The advance isn't lost on Mitre, who wants a buffer zone around the tribe's land. Driving along the highway toward the Paiutes' Snow Mountain golf resort, she waves her hand toward the horizon.
"Other people look across this and see desert. I look across this and see history. I know children ran here, people prayed here, got married here, died here. This is our history," she said.
As a child growing up on the downtown reservation, Mitre remembers picking spinach and hunting rabbits with her grandma, a steel-willed woman who refused to speak English after she was forced to attend a white boarding school. While gathering vegetables she would stop, dig her hands into the ground and come up with fistfuls of soil.
"Smell the earth. Taste it," she would say, thrusting the dirt at her granddaughter. "That's all you're ever going to have."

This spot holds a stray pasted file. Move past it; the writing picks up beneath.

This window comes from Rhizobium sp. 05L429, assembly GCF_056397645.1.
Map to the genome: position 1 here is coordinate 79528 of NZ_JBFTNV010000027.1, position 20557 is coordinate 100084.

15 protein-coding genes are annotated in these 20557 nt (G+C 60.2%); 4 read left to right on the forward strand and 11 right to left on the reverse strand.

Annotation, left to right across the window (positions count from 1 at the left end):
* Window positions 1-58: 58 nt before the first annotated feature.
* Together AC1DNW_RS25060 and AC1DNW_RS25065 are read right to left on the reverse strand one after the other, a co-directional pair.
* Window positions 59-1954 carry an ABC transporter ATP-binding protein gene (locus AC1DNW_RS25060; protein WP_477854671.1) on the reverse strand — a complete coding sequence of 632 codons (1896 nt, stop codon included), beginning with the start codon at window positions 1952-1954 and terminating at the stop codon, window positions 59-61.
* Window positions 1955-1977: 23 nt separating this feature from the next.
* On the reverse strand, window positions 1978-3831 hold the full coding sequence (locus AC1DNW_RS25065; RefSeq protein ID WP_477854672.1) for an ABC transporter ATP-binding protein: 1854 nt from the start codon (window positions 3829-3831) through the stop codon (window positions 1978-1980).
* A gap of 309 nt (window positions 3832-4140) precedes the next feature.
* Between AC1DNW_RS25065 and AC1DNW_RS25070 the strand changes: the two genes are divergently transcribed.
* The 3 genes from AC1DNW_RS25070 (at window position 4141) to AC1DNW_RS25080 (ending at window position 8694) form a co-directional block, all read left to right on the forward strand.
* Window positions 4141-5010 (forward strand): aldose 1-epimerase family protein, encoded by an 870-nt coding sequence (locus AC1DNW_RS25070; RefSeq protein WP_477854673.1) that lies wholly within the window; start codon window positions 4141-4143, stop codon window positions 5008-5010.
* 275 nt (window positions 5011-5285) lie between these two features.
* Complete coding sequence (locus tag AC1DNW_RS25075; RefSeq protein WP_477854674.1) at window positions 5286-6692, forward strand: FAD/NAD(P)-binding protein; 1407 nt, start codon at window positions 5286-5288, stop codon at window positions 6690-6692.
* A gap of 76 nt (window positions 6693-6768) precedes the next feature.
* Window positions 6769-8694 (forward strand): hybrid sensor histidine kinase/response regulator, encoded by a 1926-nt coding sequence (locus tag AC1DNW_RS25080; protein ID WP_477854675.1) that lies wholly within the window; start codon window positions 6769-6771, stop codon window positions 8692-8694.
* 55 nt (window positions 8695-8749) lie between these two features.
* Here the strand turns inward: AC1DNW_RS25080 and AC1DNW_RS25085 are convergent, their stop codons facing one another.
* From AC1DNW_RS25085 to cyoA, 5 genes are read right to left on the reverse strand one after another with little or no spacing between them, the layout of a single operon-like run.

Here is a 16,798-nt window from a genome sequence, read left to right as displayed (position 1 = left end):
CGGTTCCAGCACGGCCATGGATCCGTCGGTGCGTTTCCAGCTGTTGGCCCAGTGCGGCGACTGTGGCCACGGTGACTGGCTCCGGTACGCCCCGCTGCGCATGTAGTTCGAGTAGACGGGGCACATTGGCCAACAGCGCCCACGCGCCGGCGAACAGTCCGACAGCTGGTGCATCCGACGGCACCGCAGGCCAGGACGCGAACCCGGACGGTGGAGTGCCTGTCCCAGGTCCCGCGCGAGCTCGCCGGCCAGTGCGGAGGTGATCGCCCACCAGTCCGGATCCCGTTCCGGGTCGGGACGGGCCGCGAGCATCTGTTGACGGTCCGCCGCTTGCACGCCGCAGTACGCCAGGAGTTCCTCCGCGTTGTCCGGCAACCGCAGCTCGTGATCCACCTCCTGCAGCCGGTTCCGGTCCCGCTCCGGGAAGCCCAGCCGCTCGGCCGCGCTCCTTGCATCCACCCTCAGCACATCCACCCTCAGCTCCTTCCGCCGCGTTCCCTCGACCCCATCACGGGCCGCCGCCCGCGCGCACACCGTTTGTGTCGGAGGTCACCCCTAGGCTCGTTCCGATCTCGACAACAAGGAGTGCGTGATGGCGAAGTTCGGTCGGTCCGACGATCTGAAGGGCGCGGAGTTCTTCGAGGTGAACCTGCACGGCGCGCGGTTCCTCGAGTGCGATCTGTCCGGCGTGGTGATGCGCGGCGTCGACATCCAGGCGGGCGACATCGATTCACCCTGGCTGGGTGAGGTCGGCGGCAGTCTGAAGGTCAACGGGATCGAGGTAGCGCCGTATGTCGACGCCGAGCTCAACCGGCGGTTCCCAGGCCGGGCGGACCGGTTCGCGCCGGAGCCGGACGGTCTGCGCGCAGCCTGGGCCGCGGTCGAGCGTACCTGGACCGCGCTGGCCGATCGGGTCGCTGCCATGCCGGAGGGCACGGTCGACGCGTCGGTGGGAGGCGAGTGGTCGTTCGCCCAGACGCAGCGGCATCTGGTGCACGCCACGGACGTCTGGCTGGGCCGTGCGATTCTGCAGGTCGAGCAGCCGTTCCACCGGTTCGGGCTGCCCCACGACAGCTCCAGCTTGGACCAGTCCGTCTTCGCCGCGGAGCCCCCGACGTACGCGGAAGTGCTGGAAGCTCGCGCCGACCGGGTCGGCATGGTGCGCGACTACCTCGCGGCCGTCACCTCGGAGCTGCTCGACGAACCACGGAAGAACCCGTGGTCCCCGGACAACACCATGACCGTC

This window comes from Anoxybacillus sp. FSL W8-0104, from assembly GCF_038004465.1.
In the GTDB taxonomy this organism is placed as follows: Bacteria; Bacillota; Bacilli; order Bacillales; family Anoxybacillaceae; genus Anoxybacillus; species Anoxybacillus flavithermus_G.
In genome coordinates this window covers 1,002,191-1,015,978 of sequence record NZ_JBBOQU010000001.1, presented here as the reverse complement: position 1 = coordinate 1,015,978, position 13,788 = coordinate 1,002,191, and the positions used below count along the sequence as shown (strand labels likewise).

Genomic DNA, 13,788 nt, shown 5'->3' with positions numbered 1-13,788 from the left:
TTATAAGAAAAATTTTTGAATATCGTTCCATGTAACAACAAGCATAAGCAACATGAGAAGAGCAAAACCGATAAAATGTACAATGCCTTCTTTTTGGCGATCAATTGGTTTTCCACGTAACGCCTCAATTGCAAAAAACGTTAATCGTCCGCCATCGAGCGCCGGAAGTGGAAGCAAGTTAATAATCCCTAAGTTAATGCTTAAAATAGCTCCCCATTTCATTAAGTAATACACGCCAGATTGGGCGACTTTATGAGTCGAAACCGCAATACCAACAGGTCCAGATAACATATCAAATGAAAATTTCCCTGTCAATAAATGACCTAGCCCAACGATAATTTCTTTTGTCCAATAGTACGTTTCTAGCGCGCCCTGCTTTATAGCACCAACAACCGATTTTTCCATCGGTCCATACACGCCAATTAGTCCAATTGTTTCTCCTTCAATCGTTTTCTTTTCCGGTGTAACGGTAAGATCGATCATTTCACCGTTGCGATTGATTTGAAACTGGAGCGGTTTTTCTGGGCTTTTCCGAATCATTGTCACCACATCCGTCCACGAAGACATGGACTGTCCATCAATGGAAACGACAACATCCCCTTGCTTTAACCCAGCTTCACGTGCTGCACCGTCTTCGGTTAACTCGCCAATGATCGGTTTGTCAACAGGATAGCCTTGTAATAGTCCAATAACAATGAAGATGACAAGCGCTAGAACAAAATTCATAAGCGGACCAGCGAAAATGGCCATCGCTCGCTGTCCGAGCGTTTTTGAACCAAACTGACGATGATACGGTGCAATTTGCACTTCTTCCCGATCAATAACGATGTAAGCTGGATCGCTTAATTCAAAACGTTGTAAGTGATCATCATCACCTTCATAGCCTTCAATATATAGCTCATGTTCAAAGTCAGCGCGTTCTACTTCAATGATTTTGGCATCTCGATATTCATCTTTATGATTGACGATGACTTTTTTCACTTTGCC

Memories like those imbue Paiutes with a "profound, nagging need to protect what our grandparents couldn't," said Mitre, 47. "To protect the New Land."
In that respect, opening the golf courses has helped preserve Paiute history while cultivating the future. Inviting visitors to Indian land -- on the Paiutes' terms -- pulls in revenue both to nourish the reservations and, perhaps as crucial, to pump up the tribe's legal and political muscle for new projects.
Historically, local and state entities have pushed the Paiutes around, whether over water and sewer connections in 1964, electricity hookups four years later or the blatant neglect of neighboring land through the decades.